To Kill a Mockingbird...

Discussion in 'Books' started by Val1, Feb 14, 2011.

  1. Val1

    Val1 Member+

    Arsenal
    Mar 12, 2004
    MD's Eastern Shore
    Club:
    Arsenal FC
    I am having great fun re-reading some of the classics of high school literature as my daughter is reading them. We've had some great father-daughter moments the past two years.

    However, I have a question for anyone familiar with To Kill a Mockingbird, that most archtypical high school book. On the blurb on the back of the version I own, it says that Harper Lee just considered the book a "simple love story". I really am having trouble seeing that. Atticus obviously loves his kids and is doing his best to raise them for the New South, but it's not a love story. Lee is not really in love with the south or its rhythms.

    Any idea of what the love story is in this work?
     
  2. Iceblink

    Iceblink Member

    Oct 11, 1999
    Chicago
    Club:
    Ipswich Town FC
    Nat'l Team:
    United States
    Atticus, yes. But don't forget Boo Radley. He really seemed to love the kids, even though he never even came out.

    It may even be a story of unconditional love of a very, very flawed South as well. Some pretty awful stuff happens, but I also remember almost longing for the small town life in some ways.
     
  3. os_mutante

    os_mutante Moderator
    Staff Member

    Aug 8, 2003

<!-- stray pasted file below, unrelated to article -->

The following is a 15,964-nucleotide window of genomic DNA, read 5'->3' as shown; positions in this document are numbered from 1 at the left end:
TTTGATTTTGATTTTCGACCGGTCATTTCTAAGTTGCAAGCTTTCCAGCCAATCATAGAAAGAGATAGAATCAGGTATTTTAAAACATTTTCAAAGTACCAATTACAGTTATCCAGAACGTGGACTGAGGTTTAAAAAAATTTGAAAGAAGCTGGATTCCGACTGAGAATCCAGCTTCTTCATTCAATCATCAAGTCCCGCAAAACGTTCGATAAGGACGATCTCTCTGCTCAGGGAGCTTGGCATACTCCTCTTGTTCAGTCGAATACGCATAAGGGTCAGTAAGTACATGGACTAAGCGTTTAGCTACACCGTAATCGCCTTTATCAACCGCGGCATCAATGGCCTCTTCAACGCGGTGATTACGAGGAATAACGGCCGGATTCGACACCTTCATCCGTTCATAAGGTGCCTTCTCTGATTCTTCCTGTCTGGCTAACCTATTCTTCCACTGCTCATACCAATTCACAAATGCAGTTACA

City of Bad Carls
    Club:
    FC Barcelona
    Nat'l Team:
    United States
    That would be my guess. Similar sort of sentiment (although not unconditional) as William Faulkner, a la Quentin Compson's "I don't hate the South!" at the end of Absalom, Absalom!.
     
  4. EvanJ

    EvanJ Member+

    Manchester United
    United States
    Mar 30, 2004
    Nassau County, NY
    Club:
    Manchester United FC
    Nat'l Team:
    United States
    Val1 repped this.
  5. Q*bert Jones III

    Q*bert Jones III The People's Poet

    Feb 12, 2005
    Woodstock, NY
    Club:
    DC United
    Aaron Sorkin is a f¨cking knob.

    He knows these lawsuits will fail eventually but in the meantime the threat of litigation has scared everybody off the Christopher Sergel version. He's using the courts to bully hundreds of tiny productions into using his expensive version of the play. Fück him and his lawyers with a rusty jig saw.
     

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